Without the blockchain, monetization and exciting new features such as the ability to split fees between Lens users and other programmable monetization, would not be possible. Blockchain solves one of the most important challenges of financial networking, the double spending issue and verified computing. For example, within Lens, a user/creator can set smart contract- based rules to allow only certain followers to collect a rare photo. This content can be “token-gated,” with purchasing requirements set by the creator.
While tokenizing content into NFTs might be an incredible way to allow followers to collect content and enable digital consumption, turning user-generated content into NFTs does come with costs associated with blockchain security and guarantee for these transactions. It is therefore important for content creators to establish whether it’s suitable to tokenize a given piece of content. Some content may not need this level of security and guarantee the blockchain provides.
Data availability (DA) layers are used to avoid storing data on-chain, reducing cost by simply pointing the on-chain resources into an existing data availability location (storage). Data availability layers are a convenient way to expand information linked to on-chain properties such as an NFT. Similarly, while content on Lens might include an actual on-chain transaction, the content data itself is linked into a data availability location such as Arweave, a decentralized and permanent storage network with over 100 nodes in operation and being increasingly adopted by various NFT projects including Sound.xyz and Mirror. Lens Protocol is data storage agnostic; nothing stops an application from pointing content to a cloud location to provide additional data privacy where such use-case may be suitable.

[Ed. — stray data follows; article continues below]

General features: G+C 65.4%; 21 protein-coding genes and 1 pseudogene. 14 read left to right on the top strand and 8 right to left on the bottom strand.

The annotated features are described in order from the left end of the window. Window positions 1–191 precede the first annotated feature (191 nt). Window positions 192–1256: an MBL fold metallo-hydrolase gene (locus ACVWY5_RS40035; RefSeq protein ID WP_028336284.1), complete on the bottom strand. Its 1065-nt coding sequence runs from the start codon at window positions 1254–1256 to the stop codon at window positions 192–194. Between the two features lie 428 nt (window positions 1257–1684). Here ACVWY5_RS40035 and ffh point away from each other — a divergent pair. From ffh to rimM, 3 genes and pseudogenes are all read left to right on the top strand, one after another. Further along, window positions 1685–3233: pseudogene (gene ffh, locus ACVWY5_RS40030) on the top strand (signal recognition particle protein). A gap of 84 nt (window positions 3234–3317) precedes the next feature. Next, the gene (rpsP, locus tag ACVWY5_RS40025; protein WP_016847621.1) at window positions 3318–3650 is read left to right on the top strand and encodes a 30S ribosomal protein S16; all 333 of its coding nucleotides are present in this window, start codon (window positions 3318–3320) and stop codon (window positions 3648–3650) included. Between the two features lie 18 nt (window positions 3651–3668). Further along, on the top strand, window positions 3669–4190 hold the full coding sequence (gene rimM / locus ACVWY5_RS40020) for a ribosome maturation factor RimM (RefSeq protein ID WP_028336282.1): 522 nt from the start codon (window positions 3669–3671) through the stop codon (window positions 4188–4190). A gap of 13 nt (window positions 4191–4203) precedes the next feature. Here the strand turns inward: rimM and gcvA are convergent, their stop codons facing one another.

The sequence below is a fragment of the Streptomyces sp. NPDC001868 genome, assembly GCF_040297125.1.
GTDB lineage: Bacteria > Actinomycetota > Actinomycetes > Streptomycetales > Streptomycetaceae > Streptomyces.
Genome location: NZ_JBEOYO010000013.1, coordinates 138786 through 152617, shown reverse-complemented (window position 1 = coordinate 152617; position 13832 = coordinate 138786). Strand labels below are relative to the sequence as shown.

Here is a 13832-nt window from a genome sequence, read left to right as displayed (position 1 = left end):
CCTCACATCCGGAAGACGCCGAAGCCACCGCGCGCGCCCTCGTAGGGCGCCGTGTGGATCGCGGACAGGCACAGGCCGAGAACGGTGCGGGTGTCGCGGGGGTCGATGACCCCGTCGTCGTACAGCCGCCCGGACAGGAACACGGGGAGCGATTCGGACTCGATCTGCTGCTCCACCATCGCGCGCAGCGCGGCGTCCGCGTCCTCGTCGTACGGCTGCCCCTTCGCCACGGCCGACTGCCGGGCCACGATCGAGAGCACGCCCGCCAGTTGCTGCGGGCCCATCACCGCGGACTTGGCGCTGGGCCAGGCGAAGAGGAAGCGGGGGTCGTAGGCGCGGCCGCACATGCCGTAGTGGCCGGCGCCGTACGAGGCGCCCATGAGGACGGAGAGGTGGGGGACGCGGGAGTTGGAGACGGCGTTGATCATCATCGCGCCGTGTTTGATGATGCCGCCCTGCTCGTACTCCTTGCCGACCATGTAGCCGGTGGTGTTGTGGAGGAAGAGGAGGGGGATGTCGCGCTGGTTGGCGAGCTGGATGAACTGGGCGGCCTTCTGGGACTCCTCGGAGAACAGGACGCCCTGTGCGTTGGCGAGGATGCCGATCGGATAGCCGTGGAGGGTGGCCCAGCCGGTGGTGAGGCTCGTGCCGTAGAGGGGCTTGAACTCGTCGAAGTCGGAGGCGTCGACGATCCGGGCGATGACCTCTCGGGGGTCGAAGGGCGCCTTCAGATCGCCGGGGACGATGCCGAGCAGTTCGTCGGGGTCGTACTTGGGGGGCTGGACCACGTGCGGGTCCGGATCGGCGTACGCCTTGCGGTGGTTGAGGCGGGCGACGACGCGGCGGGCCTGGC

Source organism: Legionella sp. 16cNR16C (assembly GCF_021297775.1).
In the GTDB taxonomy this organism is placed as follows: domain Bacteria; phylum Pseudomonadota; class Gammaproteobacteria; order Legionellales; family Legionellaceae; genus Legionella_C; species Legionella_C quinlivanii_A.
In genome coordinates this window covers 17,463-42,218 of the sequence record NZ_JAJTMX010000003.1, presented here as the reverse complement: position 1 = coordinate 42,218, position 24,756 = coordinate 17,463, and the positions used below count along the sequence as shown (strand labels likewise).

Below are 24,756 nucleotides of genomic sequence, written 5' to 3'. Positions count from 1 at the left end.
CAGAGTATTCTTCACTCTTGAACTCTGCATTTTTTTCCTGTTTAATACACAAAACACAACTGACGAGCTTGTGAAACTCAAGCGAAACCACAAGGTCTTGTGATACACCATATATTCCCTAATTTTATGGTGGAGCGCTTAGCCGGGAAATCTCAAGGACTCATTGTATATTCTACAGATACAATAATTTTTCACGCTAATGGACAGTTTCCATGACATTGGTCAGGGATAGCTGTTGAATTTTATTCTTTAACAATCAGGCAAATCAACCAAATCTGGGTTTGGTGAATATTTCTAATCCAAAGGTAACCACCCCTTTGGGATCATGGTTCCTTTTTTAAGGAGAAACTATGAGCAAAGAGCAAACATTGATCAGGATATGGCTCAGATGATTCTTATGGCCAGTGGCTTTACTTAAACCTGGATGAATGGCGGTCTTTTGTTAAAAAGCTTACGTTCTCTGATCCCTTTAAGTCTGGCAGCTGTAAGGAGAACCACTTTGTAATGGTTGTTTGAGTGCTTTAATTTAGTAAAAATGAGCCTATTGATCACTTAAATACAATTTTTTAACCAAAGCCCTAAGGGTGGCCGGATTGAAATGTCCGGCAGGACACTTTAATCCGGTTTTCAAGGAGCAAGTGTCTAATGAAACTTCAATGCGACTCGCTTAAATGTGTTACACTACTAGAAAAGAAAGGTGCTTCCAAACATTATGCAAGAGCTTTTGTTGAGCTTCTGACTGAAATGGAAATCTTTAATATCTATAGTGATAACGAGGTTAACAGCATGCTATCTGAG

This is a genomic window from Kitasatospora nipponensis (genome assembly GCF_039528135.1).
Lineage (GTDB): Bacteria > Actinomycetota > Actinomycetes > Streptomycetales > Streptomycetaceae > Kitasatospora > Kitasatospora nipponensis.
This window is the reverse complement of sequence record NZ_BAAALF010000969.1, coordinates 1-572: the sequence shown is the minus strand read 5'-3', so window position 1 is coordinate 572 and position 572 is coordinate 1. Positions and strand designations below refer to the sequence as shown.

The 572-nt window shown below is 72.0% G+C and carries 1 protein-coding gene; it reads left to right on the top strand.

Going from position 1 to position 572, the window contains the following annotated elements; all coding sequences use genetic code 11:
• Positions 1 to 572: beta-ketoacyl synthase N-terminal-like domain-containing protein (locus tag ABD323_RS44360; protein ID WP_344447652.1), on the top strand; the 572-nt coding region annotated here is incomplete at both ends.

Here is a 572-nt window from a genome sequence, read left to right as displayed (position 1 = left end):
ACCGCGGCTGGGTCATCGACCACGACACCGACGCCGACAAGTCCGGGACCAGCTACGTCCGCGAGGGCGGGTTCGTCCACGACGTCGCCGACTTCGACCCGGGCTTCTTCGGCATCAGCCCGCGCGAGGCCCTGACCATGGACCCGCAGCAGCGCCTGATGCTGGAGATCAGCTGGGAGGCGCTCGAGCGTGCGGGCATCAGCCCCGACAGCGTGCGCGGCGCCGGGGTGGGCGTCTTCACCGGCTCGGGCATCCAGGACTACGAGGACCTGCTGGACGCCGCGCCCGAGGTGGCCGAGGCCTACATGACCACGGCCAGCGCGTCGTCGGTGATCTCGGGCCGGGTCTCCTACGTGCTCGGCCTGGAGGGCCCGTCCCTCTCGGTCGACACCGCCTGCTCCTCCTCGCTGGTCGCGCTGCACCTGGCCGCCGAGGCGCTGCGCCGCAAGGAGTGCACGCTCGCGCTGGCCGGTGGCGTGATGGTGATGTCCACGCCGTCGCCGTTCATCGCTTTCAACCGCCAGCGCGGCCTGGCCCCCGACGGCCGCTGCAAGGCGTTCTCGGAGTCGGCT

Another solution, Bundlr, enables Arweave’s scalability, providing data availability guarantees, enabling the use of Ethereum Virtual Machine (EVM)-supported wallets to save DA logic, and rapidly publishing data to Arweave. DA layers can be used to store Lens-native actions such as posts, comments, mirrors, likes, and much more. Arweave itself requires a one-time payment for data storage and is backed by mathematical and hardware history guarantees and a payment that can be paid in the future by applications that benefit from the data availability. This model is similar to cloud infrastructure, which is paid for maintaining the online social infrastructure.